Certificates are not supposed to be disclosed to other entities in a network. Ideally, the easiest thing to do, is to supply the certificates of a particular organization to the node hosting it, and install to a location that is common to both a docker container and a simple linux machine, like
/var/<network-name>/certs. This way, you mount only the required volumes. Speaking of volumes, when mounting, be sure to have absolute paths. You can only deploy services to a Docker Swarm from a manager node, and hence it needs to have the certificates at the location in a node hosting it, else the service will shut down.
/var/network/certs/ directory should be copied in the host worker node before deploying the service.
I don’t recommend a standalone service floating in the swarm, that anyone can access.
Naming the services
docker stack deploy doesn’t allow certain characters for service creation. If you worked directly from the tutorials, you would have the service names like
So it is better to name them as
peer0_org1 , and
orderer0 and so on.
Fetching the names
Docker Swarm usually prefixes the stack name to the service, and the suffix is a SHA256 hash. Hence, to execute any commands, we need the name of the services, given to them by the Swarm. So for example, if you’ve named your service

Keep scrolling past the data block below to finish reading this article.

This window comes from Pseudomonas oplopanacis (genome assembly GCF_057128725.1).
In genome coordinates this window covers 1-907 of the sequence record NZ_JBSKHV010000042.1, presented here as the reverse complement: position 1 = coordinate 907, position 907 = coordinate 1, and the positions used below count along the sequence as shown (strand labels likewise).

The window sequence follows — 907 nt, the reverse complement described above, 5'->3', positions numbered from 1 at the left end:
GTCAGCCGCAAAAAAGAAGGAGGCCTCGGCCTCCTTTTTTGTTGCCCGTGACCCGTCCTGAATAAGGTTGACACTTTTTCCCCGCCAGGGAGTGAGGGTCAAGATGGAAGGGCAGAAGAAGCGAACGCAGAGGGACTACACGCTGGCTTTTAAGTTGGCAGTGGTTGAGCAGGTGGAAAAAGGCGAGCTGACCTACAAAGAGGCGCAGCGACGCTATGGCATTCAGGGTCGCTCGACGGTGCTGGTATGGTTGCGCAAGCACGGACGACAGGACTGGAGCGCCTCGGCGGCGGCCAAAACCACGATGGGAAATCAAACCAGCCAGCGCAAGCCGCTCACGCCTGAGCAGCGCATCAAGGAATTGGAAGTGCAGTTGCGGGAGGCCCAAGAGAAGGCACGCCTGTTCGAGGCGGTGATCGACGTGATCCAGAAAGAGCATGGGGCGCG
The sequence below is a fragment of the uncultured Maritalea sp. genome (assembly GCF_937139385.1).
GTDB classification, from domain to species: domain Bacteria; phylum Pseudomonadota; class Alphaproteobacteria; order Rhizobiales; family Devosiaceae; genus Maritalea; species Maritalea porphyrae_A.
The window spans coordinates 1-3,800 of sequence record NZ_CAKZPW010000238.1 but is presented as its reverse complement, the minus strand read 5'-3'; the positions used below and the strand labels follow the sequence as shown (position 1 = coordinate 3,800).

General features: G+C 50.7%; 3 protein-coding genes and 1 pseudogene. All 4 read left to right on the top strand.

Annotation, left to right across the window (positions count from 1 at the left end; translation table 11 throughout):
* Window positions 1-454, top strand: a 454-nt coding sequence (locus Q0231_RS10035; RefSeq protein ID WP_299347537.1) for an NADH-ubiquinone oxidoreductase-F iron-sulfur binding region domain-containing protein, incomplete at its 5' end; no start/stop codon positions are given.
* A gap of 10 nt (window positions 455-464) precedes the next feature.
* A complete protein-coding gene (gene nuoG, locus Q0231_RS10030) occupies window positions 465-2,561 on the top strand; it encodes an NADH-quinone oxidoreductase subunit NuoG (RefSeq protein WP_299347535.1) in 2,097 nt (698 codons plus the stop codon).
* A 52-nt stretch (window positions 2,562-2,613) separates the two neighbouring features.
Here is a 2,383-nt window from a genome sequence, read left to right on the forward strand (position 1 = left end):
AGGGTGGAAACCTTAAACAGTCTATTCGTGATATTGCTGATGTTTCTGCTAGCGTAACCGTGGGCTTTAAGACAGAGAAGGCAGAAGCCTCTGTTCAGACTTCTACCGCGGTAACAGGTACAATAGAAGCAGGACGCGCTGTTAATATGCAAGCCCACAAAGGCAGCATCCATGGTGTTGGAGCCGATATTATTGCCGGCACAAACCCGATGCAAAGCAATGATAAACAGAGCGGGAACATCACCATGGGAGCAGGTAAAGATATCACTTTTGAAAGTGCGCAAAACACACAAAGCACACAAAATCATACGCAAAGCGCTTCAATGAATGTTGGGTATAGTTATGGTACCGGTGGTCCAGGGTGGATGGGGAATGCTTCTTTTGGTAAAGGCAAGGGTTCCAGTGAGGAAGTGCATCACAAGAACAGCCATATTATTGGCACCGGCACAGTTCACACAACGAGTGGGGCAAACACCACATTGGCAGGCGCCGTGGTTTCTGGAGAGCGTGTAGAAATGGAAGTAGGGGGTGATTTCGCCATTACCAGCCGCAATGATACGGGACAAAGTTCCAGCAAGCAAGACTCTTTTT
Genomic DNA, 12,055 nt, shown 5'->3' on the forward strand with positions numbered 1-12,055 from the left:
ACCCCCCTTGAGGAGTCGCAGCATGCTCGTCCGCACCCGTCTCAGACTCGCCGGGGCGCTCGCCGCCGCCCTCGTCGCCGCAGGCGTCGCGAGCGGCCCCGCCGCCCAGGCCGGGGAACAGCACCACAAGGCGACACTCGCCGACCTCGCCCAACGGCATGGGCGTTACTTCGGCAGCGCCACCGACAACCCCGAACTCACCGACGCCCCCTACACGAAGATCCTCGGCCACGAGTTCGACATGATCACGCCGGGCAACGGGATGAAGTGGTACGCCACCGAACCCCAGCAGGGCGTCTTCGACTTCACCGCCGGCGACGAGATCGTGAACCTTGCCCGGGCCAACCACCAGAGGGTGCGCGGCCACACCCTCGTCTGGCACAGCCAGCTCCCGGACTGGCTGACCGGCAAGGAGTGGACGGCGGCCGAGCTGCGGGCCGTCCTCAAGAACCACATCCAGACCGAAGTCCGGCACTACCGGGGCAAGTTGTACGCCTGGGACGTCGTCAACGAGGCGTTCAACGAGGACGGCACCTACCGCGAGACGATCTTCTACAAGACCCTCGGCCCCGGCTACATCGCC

peer0_org1, and the stack you’ve deployed it to is
deadpool, the name that swarm will give it would look like
You can fetch its name by a simple command,
PRO TIP: Environment variables are your best friends. Do have a dedicated
.env for all your scripts.
Channels and Chaincodes
When you have multiple organizations, and you want custom channels to run amongst these, and install different smart contracts on each channel, this is how it should work.
- Channel creation has to be done based on what is defined in the configtx.yaml. You create the channel, and join the respective peers. A sample channel creation command looks like this,
- Now to join the channel from a seperate organization,
fetchis necessary. Note that
0here means we are fetching the 0th block.
- Chaincode creation is similar, however it is interesting to note that you have to
instantiatethe chaincode only on one peer in the channel. For the other peers, you will have to manually
installthe chaincode, but instantiating is not required. An
invokecommand should fetch the most currently instantiated chaincode, and simultaneously execute the transaction as well.
So if you’re able to invoke and query successfully, you should be good to go.
Document your configuration well, create some scripts that save time, like ssh-ing into the services and executing the above commands from a manager node itself.
Attach your client to the services above, and enjoy your Production-level Fabric Network set up. Try deploying your network to the IBM cloud, or AWS.
If you have any queries or suggestions, do comment below.